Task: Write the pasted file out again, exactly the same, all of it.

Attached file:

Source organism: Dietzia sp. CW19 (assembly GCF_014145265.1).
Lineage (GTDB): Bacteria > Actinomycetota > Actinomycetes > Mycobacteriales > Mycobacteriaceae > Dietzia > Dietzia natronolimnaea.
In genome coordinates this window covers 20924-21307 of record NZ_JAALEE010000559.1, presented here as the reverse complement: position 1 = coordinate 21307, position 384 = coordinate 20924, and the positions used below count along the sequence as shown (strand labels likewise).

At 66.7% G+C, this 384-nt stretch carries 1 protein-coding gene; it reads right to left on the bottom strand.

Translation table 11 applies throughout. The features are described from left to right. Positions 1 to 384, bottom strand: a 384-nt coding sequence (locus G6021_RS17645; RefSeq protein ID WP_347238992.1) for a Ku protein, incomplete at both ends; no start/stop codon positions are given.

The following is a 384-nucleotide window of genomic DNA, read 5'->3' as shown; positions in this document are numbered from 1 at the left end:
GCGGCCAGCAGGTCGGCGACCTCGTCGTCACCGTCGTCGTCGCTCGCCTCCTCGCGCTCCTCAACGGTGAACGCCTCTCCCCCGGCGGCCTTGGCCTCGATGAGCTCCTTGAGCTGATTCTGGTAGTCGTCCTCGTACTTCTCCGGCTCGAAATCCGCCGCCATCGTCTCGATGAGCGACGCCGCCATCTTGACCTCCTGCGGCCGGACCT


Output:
Source organism: Dietzia sp. CW19 (assembly GCF_014145265.1).
Lineage (GTDB): Bacteria > Actinomycetota > Actinomycetes > Mycobacteriales > Mycobacteriaceae > Dietzia > Dietzia natronolimnaea.
In genome coordinates this window covers 20924-21307 of record NZ_JAALEE010000559.1, presented here as the reverse complement: position 1 = coordinate 21307, position 384 = coordinate 20924, and the positions used below count along the sequence as shown (strand labels likewise).

At 66.7% G+C, this 384-nt stretch carries 1 protein-coding gene; it reads right to left on the bottom strand.

Translation table 11 applies throughout. The features are described from left to right. Positions 1 to 384, bottom strand: a 384-nt coding sequence (locus G6021_RS17645; RefSeq protein ID WP_347238992.1) for a Ku protein, incomplete at both ends; no start/stop codon positions are given.

The following is a 384-nucleotide window of genomic DNA, read 5'->3' as shown; positions in this document are numbered from 1 at the left end:
GCGGCCAGCAGGTCGGCGACCTCGTCGTCACCGTCGTCGTCGCTCGCCTCCTCGCGCTCCTCAACGGTGAACGCCTCTCCCCCGGCGGCCTTGGCCTCGATGAGCTCCTTGAGCTGATTCTGGTAGTCGTCCTCGTACTTCTCCGGCTCGAAATCCGCCGCCATCGTCTCGATGAGCGACGCCGCCATCTTGACCTCCTGCGGCCGGACCT